Christmas is around the corner which means that it’s a great time to find some smart ways to save extra cash (because you really don’t want to end up with a big credit card bill in February!)
Saving money doesn’t have to mean cutting back on coffee or smashed avocado or movies though. There are plenty of other – almost invisible – ways to keep more of your coin in your own account, and it’s all about giving your financial products a money health check .
Let’s break those different saving suggestions down, bit by bit.
Get your credit score
Why do you need to know what your credit score is? Because it can save you money! If you have a great credit score, that puts you in a good negotiating position when it comes to getting a better deal on financial products. That’s because lenders use your credit score to determine how much they’re willing to lend you and what your interest rate will be.
Health check your superannuation
Okay, so it’s not going to put more money in your pocket for Christmas spending, but it’s just something that we don’t get around to doing. So while you’re on a financial health check roll, check your superannuation as well.There are far more superannuation accounts in Australia than there are workers, which indicates that some of us have two, three or more super accounts open. There is also approximately $12 billion in lost superannuation sitting in an ATO holding account. Some of that could be yours…We have some great tips on how to find your lost superannuation as well as guidance on what fees superannuation funds charge.Even doing just some of the above stuff could free up some money for Christmas and beyond. And even better, you haven’t had to cut out any of the fun stuff!
Check your savings account
Your deposit accounts – both transaction and savings – are another place you can potentially save money, particularly in our low (low, low, low) interest-rate environment.
We make plenty of transactions. According to the Reserve Bank, in August alone this year Australians made the following types of transactions:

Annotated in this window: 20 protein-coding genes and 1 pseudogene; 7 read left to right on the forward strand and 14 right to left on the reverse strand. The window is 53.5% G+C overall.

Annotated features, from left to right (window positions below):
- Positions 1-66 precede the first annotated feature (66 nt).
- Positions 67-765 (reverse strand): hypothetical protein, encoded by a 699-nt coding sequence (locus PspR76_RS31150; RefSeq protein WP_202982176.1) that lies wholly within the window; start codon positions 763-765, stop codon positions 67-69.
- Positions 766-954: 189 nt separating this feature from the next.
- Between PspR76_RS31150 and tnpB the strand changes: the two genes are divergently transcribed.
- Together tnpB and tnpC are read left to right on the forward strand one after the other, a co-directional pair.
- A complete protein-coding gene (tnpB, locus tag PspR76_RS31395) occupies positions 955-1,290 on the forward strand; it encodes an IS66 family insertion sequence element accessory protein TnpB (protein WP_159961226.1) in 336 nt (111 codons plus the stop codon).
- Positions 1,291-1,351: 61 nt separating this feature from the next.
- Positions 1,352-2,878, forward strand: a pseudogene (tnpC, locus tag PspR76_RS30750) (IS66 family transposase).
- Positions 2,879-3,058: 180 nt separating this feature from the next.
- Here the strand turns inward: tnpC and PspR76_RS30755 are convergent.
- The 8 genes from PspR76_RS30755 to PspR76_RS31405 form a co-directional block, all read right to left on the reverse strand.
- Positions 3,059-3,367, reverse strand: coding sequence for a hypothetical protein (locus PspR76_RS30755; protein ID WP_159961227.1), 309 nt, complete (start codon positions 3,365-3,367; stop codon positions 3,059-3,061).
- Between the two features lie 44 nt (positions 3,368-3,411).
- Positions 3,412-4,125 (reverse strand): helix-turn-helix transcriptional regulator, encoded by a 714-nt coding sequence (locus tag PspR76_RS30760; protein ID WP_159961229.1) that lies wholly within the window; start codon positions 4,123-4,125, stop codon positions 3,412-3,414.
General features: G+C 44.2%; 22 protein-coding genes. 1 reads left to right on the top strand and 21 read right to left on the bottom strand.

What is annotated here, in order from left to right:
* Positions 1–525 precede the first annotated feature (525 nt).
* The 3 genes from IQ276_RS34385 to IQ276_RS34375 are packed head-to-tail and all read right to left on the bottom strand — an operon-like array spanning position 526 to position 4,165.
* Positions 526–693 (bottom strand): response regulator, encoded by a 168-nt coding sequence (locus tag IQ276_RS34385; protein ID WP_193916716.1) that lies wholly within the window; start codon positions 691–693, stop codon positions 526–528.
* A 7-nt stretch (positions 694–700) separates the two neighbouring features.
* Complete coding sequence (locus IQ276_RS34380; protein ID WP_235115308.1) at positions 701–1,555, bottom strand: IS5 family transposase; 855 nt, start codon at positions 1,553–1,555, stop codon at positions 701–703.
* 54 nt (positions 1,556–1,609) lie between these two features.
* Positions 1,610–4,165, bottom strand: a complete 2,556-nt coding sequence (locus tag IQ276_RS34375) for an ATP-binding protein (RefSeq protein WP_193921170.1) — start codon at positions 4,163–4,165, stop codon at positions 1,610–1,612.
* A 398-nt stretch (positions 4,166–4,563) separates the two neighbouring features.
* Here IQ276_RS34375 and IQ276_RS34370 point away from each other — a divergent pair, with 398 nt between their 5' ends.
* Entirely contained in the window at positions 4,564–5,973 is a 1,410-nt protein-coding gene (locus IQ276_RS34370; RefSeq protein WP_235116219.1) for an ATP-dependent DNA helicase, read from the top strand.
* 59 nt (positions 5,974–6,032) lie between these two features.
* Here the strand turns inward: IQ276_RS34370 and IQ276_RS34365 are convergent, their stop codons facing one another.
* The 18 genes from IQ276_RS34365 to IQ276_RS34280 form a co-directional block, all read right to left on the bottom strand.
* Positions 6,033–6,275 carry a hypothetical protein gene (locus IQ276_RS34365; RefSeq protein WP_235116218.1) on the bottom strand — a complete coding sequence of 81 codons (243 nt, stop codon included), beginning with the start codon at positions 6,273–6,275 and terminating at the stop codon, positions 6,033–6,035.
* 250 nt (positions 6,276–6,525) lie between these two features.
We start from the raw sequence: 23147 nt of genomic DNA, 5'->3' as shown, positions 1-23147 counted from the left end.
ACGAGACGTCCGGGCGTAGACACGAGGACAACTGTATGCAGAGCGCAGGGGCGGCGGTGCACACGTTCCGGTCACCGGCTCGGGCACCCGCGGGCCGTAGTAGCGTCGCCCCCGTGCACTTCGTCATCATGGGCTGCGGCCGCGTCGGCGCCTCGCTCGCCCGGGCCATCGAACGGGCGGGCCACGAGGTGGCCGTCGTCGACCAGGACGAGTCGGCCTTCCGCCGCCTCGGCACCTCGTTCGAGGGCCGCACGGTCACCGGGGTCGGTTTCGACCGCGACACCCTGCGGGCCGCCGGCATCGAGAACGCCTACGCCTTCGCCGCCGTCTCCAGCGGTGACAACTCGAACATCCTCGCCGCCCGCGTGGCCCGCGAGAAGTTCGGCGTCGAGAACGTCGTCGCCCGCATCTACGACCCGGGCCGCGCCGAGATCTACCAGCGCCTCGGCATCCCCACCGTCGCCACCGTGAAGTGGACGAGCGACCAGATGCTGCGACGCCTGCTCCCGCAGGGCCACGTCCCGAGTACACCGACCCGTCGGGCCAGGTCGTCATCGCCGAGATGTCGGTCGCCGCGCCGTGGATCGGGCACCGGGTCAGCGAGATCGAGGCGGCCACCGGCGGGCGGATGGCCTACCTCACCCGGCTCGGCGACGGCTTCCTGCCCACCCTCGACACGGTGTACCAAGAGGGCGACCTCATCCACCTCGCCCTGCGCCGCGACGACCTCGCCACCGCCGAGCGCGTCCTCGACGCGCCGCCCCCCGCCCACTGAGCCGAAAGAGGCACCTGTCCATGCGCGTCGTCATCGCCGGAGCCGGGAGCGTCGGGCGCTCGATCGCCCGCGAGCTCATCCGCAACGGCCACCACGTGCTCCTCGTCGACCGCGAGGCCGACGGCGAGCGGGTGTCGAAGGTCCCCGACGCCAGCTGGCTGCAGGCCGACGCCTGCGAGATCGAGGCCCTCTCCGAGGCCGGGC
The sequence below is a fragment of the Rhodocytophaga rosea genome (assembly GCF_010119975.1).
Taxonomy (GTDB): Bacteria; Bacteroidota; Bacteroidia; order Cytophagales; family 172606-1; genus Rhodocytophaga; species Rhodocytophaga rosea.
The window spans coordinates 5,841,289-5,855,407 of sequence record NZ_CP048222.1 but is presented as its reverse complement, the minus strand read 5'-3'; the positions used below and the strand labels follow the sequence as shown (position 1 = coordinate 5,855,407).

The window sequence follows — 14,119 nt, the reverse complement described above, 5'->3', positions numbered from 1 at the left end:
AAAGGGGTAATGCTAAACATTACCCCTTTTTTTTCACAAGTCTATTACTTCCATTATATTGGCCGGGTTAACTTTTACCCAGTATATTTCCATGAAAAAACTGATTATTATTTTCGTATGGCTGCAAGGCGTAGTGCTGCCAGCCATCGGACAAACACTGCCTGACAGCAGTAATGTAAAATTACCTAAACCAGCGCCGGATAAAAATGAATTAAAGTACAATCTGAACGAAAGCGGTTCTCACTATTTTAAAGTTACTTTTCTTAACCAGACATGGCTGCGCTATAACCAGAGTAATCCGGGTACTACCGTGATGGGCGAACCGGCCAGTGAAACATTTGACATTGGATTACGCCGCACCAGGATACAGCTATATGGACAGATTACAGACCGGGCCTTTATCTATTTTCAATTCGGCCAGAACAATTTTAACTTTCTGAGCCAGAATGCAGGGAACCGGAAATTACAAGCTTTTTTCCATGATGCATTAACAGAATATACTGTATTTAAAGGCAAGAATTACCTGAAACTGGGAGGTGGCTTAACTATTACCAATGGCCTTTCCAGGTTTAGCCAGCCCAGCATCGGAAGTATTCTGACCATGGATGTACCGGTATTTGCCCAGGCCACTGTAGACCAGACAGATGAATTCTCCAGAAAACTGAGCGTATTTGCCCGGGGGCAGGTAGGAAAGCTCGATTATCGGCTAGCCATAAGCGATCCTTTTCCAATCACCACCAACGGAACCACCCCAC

|Credit Cards||219 million transactions, $26.7 billion of value|
|Debit Cards||427 million transactions, $22 billion value|
|Cheques||8.6 million cheques drawn, $47 billion value|
|Cash ATM withdrawals||55.2 million ATM cash withdrawals, $11.6 billion value|
Unfortunately all these transactions can cost of money if you don’t have an account that suits our spending habits. Canstar’s research has found that possible types of fees that consumers might be charged on various transaction accounts include:
|Can range up to…|
|Account keeping fees||$10 per month|
|ATM Fee (for using you own bank’s ATM network)||$2 per transaction|
|Branch fee (for a cash withdrawal using branch facilities)||$5 per transaction|
|EFTPOST fee||$2 per transaction|
Based on products listed on Canstar database September 2016
Avoid them if you can!
And then we have savings accounts. When you’re choosing a savings account, some questions to ask are:
|What’s the interest rate?|
|What are the fees?|
|Is the money accessible?|
|Any free transactions and fee rebates?|
|Any other features?|
Consider a credit card balance transfer
If you have an ongoing credit card debt then you’re probably well aware of the painfully high credit card interest rates that some cards charge. Currently on Canstar’s database, minimum, maximum and average ongoing credit card interest rates are:
|Non-Rewards Credit Cards|
|Rewards Credit Cards|
|Source: Canstar. Based on products listed on Canstar database at 10/11/16|
One potential strategy to save money on credit card interest is to take advantage of a balance transfer. And there is plenty of competition in that area: in 2013, there was just one credit card on Canstar’s database offering a 0% balance transfer deal for 12 months or more; in 2015, there were 23; currently there are 77!